I know there are hundreds and thousands of blog posts, bloggers, websites, financial advisors, bankers, life coaches and many other professionals out there telling us all how to budget, why to budget and when to budget. So in today’s post, I would just like to encourage you all to embrace budgeting each month, even if you don’t feel it’s the easiest thing to do. I’m also going to share with you how we budget each month, in the hope that it will provide some motivation and encouragement for others along the way!
Our basic starting point is a list of our basic but recurring monthly expenses. As I’m not much of a spreadsheet fan, I was never too keen on doing an Excel spreadsheet for us to use so instead, we use simple tables in a Word document, and that, for our needs, is more than sufficient. So our starting point each year is a 12- page Word document, one for each month.
It’s fairly easy to maintain this basic monthly budget list. For most of us, our monthly payments remain the same throughout the year. This includes items such as your bond or rent, medical aid expenses, insurance premiums, phone subscriptions, pension contributions, savings, your emergency fund contributions, your car servicing fund or your Christmas expenses fund, etc. Unless you change cell phone providers, for example, or your medical scheme implements an annual increase, your expenses remain static, pretty much. This basic list of expenses is then copied into each month’s budget.
Next up are the expenses that we don’t have each month but only once a year or twice a year. This could be that your car registration needs renewal or your TV licence needs to be paid, for example. These are predictable expenses, and because we know which month these are due, they get included in the budget for that specific month of the year.
And next up, and probably the slightly tricky part to this as you know, are your items like fuel/transport, food and electricity charges, and these are the items that tend to fluctuate each month. Sometimes we spend a bit more on electricity, sometimes a bit less, and the same with fuel, and also with food. We have a ball park figure of how much each should cost us per month so that’s what we initially allocate at the beginning of the month.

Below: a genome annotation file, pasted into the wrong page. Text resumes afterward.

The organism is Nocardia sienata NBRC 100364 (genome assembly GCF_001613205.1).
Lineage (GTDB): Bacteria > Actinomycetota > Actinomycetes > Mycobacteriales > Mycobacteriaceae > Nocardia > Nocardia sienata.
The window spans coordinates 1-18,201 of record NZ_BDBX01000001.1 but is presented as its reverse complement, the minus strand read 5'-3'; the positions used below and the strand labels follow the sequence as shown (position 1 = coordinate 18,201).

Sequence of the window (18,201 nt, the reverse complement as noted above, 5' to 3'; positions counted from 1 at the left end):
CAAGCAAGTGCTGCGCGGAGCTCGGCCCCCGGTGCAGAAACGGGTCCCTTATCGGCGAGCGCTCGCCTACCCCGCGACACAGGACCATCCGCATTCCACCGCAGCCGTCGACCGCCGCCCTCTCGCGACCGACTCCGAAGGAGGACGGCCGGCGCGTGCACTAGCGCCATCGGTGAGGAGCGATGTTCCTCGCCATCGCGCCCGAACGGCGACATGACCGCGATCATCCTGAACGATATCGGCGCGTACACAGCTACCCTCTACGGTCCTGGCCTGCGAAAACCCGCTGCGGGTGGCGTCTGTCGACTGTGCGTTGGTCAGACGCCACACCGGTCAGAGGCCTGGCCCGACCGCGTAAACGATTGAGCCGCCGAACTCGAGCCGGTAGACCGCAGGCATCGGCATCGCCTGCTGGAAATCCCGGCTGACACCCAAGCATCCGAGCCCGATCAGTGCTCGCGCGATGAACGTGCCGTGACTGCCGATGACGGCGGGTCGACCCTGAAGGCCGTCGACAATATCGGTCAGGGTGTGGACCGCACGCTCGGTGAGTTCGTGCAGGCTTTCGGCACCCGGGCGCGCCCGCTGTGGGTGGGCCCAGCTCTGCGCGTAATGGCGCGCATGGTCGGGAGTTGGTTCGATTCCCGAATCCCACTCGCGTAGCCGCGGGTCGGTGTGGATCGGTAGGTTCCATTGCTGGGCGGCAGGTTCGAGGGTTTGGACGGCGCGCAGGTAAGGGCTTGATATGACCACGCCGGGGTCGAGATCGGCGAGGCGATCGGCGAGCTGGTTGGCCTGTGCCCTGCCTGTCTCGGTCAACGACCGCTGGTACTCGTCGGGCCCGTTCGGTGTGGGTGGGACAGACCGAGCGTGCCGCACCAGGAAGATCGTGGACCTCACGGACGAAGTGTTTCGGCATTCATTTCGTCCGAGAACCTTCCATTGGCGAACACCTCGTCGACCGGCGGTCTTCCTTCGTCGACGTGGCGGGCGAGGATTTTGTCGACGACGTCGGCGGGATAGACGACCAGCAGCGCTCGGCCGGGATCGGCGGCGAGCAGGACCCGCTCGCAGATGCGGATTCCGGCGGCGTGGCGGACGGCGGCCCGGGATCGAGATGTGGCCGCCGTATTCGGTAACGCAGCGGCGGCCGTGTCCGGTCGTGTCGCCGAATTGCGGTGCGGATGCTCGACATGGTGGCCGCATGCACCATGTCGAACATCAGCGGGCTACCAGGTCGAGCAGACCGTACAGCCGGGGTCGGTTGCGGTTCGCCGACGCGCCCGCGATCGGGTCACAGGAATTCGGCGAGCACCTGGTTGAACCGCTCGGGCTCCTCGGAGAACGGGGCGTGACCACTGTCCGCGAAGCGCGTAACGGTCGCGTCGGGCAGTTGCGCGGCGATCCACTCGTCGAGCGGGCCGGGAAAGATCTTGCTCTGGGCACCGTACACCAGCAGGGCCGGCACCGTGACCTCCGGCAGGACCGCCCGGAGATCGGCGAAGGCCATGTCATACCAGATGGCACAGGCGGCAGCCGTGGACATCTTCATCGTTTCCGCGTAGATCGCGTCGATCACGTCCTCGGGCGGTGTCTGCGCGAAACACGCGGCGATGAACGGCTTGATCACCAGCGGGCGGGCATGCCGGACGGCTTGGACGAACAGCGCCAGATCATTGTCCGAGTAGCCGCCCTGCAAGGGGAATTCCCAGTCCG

If we spend less, great! We can save a bit more, or put towards something else that is needed. If we need to spend a bit more, then we need to adjust our remaining budget accordingly. For obvious reasons, it’s great if we can spend a bit less. I’m always happy when that happens. I can choose to buy a few more items to add to my household stockpile of items, for example, or this extra bit of money can be diverted towards unexpected expenses (our emergency fund), or we can spend that money on some fun items, if that’s what we want.
Essentially, we only really started budgeting out of necessity, on our debt free journey (you can read more about that here and here). We were certainly not this disciplined when we were much younger. Our budget still isn’t perfect, years later, and we still make slip ups here and there. We’re not aiming for perfection, to be honest, we’re only human after all, but as long as our budget is realistic, practical and absolutely doable, and we don’t overspend, we’re content with how we’re doing it, the simple way.
I also believe that the secret to budgeting is that your budget has to work for you, and you have to be willing to work with it. You, and you alone, know how much money you can afford to spend each month, and by setting a realistic budget, you won’t feel deprived and you will more than likely be able to stick to your budget, month in and month out.
If you are short of funds in your budget then perhaps you need to rethink some of your expenses and see where and how you can cut back on some of those, without compromising the standard of services you’re paying for. Can you pay for something a bit less someplace else, and still be happy with the level of service you are receiving? Do your research on what is available. We’ve had to cut back on some of our expenses as well, so that we can afford all our expenses each month. That’s also partly what Frugal in SA is all about – I share my saving tips with you as best as I can.
If, on the other hand, you have reached that point where you feel there is nothing more you can realistically cut back on in your budget then perhaps considering a side income might be worth looking into. If I need to work extra on the weekends at my job to bring in extra income, then that’s what I do. It’s not easy doing that. I do get tired and often wish I didn’t have to work on the weekends, but it is what it is. I also know that it’s not easy finding additional peace-meal jobs but I can only encourage you to keep looking, actively, and to keep your eyes and ears open for additional work.
What we’ve also found, what helps us stick to our budget each month, is that saving bit by bit each month towards a specific goal, such as our Christmas gifts and our annual car service, actually means that we don’t have to fork our fairly largish sums of money which we may not have. If you save just R80 each month, you will have R960 at the end of the year, for example, or if you save R100 a month, if you can, you will have R1200 in December. That should be enough to cover gifts or your annual car service, for example, and even if you have to add a bit more to that amount, it won’t be a large amount. Saving towards a specific goal really does help.
Anyway, those are just some of my thoughts. Do you budget? What helps you stick to your budget each month? Any advice and tips that you would like to share? Please leave me a comment and let me know.
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